Assuming arguendo that the advisory committee's notes are correct that money damages may be recoverable by a Rule 23(b) (2) class, we must determine when one form of relief predominates over another. The advisory committee's notes do not provide guidance for answering this question. For the reasons discussed below, we conclude that the injunctive relief requested in this case does not predominate over the monetary damages due to the highly individualized determinations that would be required to determine those damages.
Rule 23(b) can be divided into two general categories of class actions based on the procedural requirements that they entail. Rule 23(b) (1) and (2) are referred to as "mandatory" classes due to the fact that they do not require that a court provide individual members of the class with notice and the opportunity to "opt out" of the class action. These procedural protections are considered unnecessary for a Rule 23(b) (2) class because its requirements are designed to permit only classes with homogenous interests. See Holmes v. Cont'l Can Co., 706 F.2d 1144, 1155-56 (11th Cir. 1983) ("The relief provisions of the rule reflect the need for homogeneity in the rights and interests of the class....") (internal quotation marks omitted); Wetzel v. Liberty Mut. Insurance Co., 508 F.2d 239, 256 (3d Cir. 1975) (1975) ("The very nature of a(b) (2) class is that it is homogeneous without any conflicting interests between the members of the class.").
Rule 23(b) (3) is referred to as an "opt out" class due to the special requirements set forth in Rule 23(c) (2) that all potential members of the class be provided reasonable notice and the opportunity to decline to participate in the action. Fed. R. Civ. P. 23(c) (2). The additional requirements of notice and the opportunity to opt out are necessary in Rule 23(b) (3) classes precisely because claims for money damages involve individual interests that are necessarily heterogenous in nature. Fed. R. Civ. P. 23(c) (2) advisory committee's note; see also, Holmes, 706 F.2d at 1156 ("Heterogeneity, and its attendant potential for diverging interests, necessitated special rules of procedure to protect absent members of the (b) (3) class."). Moreover, the class treatment of claims for money damages implicates the Seventh Amendment and due process rights of individual class members. See Ortiz, 527 U.S. at 846, 119 S. Ct. 2295. Accordingly, close scrutiny is necessary if money damages are to be included in any mandatory class in order to protect the individual interests at stake and ensure that the underlying assumption of homogeneity is not undermined. See In re Telectronics Pacing Sys., Inc., 221 F.3d at 881 (stating that certification of a mandatory class under Rule 23(b) (1) (B) "must be carefully scrutinized" because it lacks the protections of a Rule 23(b) (3) class).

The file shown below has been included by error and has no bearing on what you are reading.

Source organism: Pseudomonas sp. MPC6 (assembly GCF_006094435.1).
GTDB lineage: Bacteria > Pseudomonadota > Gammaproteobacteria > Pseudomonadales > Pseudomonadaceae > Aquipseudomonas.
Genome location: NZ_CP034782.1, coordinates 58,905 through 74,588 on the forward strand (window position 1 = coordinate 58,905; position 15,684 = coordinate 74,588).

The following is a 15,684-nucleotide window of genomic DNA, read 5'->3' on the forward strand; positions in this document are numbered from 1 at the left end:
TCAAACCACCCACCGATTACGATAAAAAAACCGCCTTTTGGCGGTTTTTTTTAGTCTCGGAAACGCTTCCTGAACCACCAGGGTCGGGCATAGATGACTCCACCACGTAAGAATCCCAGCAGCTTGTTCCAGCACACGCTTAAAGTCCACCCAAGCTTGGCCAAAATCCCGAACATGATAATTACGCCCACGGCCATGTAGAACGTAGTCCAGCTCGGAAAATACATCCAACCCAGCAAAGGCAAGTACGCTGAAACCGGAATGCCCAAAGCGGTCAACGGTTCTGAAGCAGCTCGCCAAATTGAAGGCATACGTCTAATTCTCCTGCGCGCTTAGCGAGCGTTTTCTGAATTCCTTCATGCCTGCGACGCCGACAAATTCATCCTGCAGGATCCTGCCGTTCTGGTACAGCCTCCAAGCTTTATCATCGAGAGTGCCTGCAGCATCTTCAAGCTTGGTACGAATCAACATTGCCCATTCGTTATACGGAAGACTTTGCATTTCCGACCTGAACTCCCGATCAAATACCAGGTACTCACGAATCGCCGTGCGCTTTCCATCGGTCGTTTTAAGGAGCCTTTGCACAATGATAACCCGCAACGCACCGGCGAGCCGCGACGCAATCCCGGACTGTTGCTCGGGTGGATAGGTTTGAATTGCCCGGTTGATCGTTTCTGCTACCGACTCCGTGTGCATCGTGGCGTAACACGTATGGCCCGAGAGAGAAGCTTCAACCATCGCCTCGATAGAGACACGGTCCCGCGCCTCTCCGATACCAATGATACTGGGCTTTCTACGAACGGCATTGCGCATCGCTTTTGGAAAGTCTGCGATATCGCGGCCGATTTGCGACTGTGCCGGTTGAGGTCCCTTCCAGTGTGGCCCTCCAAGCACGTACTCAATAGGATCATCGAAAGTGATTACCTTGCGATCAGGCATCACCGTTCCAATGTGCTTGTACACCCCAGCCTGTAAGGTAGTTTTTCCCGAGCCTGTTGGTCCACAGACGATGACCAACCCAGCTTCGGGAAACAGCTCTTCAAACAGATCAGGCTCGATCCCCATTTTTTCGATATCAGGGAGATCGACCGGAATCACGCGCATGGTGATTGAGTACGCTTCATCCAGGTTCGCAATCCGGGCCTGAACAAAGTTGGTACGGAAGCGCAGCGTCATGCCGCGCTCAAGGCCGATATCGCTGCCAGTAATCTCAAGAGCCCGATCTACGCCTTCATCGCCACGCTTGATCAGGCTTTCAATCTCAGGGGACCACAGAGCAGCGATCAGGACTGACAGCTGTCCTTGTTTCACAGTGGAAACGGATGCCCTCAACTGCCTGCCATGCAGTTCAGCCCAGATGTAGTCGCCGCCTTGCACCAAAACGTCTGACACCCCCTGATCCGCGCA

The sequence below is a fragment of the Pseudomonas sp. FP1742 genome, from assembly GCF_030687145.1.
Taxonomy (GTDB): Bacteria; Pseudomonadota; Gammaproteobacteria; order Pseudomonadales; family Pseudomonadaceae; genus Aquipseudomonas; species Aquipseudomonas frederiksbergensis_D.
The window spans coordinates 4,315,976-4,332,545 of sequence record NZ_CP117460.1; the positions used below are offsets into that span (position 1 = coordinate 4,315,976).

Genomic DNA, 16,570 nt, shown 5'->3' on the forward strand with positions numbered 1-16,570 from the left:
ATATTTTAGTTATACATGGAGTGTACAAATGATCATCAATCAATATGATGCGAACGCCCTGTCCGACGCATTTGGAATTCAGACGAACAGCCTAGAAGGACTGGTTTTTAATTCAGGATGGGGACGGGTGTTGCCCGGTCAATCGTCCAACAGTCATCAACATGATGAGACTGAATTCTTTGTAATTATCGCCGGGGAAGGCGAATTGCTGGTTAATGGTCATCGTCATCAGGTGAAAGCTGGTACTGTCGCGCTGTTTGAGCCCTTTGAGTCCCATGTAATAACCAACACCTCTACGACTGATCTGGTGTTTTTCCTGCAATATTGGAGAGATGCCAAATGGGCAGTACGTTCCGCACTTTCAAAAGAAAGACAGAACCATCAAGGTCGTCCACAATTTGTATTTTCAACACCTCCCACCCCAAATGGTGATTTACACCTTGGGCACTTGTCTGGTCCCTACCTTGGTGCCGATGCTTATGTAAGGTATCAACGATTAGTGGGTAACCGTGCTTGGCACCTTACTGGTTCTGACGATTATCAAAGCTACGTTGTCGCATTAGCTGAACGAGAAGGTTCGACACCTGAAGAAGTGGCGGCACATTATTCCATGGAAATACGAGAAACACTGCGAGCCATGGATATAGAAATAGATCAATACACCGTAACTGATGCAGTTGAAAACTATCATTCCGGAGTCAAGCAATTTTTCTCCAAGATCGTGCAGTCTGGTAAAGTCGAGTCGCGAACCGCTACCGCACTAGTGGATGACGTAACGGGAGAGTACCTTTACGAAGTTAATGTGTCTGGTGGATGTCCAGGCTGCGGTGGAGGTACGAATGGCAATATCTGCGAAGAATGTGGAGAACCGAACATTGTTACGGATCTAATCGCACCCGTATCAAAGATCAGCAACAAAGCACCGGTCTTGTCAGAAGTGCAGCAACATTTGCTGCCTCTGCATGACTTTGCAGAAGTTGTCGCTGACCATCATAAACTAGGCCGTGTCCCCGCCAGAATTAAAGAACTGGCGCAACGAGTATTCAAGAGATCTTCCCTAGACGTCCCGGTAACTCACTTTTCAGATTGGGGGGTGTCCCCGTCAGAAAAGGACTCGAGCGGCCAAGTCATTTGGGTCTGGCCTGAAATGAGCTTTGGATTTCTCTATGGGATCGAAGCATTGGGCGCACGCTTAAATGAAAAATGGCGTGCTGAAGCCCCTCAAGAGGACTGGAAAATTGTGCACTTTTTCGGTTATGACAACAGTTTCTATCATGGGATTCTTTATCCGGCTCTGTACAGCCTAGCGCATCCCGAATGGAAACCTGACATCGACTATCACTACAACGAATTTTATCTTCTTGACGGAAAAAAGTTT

In addition to these considerations of procedural fairness, we are guided by the advisory committee's discussion of the predomination requirement in the Rule 23(b) (3) context, which explicitly requires that "questions of law or fact common to members of the class predominate over any questions affecting only individual members...." Fed. R. Civ. P. 23(b) (3). The committee's discussion of this Rule 23(b) (3) requirement is relevant here because the inclusion of compensatory damages claims in a Rule 23(b) (2) class raises the same concerns that are present in a Rule 23(b) (3) class. See Allison, 151 F.3d at 414-15 (" [T]he predomination requirement of Rule 23(b) (2) serves essentially the same functions as the procedural safeguards and efficiency and manageability standards mandated in (b) (3) class actions.").
The advisory committee states that a court is required to find that common issues predominate in a Rule 23(b) (3) class because " [i]t is only where this predominance exists that economies can be achieved by means of the class-action device." Fed. R. Civ. P. 23(b) (3) advisory committee's note. Similar concerns are implicated in the determination of whether injunctive relief predominates in a Rule 23(b) (2) class because "the underlying premise of (b) (2) certification — that the class members suffer from a common injury that can be addressed by classwide relief — begins to break down when the class seeks to recover back pay or other forms of monetary damages to be allocated based on individual injuries." Eubanks v. Billington, 110 F.3d 87, 95 (D.C. Cir. 1997). Thus, in determining whether injunctive relief predominates in a Rule 23(b) (2) class, one critical factor is whether the compensatory relief requested requires individualized damages determination or is susceptible to calculation on a classwide basis.
Finally, we are guided by the general purposes underlying class treatment of claims. The Supreme Court has described the underlying purpose of a class action as follows: